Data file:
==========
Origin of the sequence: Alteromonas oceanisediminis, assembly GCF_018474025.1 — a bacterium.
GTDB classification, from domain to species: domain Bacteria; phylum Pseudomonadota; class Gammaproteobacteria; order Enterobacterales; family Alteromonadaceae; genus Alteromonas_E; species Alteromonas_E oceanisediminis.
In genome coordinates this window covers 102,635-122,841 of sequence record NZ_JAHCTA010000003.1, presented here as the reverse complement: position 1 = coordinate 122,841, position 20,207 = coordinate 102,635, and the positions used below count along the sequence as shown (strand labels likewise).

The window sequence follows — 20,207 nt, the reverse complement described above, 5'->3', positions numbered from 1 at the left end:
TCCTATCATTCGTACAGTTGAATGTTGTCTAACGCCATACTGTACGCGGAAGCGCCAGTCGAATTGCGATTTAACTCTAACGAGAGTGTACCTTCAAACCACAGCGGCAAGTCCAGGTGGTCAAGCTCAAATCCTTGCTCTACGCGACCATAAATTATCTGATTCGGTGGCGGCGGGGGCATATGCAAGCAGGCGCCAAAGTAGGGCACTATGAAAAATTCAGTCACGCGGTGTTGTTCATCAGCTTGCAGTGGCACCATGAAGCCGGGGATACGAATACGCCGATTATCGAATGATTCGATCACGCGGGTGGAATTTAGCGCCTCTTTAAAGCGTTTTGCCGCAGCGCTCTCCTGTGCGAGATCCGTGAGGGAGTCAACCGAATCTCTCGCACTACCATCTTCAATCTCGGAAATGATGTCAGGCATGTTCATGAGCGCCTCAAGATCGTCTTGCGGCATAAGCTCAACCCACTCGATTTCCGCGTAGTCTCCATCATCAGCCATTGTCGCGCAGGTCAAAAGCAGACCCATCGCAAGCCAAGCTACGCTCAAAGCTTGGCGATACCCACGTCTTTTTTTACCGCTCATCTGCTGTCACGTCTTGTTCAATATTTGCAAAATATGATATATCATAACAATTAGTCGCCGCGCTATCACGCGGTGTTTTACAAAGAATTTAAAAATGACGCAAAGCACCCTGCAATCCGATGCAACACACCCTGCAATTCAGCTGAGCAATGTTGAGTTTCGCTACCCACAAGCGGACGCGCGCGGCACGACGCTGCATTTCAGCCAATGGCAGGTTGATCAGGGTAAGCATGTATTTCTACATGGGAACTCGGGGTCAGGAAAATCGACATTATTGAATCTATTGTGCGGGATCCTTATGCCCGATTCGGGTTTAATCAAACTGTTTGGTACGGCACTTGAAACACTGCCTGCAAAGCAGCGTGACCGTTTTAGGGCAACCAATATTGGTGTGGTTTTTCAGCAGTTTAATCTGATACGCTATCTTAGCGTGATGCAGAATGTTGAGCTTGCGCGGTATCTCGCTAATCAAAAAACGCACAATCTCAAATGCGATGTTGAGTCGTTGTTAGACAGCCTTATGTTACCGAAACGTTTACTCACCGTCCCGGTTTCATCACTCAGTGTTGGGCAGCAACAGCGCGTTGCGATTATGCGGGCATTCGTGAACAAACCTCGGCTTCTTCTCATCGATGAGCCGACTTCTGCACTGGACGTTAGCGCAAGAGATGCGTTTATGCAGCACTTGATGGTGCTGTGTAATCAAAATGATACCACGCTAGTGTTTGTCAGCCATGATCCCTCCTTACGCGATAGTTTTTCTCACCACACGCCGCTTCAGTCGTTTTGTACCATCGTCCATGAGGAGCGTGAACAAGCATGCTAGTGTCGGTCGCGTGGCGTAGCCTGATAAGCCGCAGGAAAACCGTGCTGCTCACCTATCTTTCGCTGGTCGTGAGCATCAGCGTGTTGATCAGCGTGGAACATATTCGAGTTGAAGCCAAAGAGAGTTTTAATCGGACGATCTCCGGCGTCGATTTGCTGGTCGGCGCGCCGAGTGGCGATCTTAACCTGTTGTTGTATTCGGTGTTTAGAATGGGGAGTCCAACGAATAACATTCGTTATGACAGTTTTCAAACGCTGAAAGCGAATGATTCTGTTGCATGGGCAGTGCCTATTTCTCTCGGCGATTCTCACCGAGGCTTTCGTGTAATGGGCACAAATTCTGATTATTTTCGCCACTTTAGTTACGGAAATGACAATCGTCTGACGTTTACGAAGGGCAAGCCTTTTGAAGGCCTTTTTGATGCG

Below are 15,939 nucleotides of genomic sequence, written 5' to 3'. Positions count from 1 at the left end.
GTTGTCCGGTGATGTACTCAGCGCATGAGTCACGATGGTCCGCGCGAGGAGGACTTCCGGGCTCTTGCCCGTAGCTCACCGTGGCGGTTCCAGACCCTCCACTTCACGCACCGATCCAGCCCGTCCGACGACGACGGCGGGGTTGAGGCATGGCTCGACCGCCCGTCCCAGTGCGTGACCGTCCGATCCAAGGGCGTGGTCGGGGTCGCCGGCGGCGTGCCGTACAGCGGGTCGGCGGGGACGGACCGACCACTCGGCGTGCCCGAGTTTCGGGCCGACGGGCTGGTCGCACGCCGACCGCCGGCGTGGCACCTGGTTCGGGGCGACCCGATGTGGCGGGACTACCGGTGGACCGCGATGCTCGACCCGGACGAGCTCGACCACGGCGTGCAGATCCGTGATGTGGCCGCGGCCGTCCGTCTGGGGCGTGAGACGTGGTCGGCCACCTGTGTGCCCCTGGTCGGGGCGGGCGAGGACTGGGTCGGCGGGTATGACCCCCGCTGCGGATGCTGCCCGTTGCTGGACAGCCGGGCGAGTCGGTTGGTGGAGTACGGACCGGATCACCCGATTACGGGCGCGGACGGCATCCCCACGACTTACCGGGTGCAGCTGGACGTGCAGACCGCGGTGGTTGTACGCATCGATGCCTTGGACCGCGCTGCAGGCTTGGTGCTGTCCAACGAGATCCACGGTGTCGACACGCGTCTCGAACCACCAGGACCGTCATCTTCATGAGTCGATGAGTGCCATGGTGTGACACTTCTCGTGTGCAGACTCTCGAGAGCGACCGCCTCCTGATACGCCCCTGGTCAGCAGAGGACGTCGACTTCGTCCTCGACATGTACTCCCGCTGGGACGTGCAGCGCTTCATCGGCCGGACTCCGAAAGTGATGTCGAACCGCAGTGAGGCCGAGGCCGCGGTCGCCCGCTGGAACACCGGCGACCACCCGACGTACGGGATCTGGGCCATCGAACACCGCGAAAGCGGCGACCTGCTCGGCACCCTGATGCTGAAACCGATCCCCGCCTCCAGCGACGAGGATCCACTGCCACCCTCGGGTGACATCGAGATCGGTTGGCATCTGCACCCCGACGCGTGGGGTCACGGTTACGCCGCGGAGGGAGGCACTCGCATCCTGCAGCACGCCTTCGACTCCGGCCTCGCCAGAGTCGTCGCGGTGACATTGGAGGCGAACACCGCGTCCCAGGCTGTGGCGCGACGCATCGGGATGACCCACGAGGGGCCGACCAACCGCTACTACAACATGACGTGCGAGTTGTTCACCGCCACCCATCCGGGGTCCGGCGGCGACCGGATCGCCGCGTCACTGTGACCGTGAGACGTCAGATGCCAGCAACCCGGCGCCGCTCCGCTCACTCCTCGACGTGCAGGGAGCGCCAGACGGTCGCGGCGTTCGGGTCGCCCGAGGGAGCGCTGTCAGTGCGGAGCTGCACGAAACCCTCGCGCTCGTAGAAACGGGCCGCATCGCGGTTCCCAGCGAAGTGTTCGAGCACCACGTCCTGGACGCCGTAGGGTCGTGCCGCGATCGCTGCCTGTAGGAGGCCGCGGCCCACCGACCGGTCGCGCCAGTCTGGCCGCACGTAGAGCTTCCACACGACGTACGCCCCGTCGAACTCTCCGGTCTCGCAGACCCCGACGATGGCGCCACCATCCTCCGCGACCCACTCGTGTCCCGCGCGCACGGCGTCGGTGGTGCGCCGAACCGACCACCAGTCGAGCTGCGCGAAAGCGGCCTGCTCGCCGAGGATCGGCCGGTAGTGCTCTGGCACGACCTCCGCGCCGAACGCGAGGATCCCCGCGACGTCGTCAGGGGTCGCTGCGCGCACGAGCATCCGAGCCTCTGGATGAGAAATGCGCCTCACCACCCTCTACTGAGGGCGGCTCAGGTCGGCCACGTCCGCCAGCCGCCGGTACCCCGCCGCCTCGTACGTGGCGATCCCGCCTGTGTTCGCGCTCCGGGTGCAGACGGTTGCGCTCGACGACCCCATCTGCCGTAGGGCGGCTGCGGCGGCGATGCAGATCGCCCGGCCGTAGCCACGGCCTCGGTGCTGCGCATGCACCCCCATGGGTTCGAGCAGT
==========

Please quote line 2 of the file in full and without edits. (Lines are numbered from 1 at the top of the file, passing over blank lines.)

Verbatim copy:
GTDB classification, from domain to species: domain Bacteria; phylum Pseudomonadota; class Gammaproteobacteria; order Enterobacterales; family Alteromonadaceae; genus Alteromonas_E; species Alteromonas_E oceanisediminis.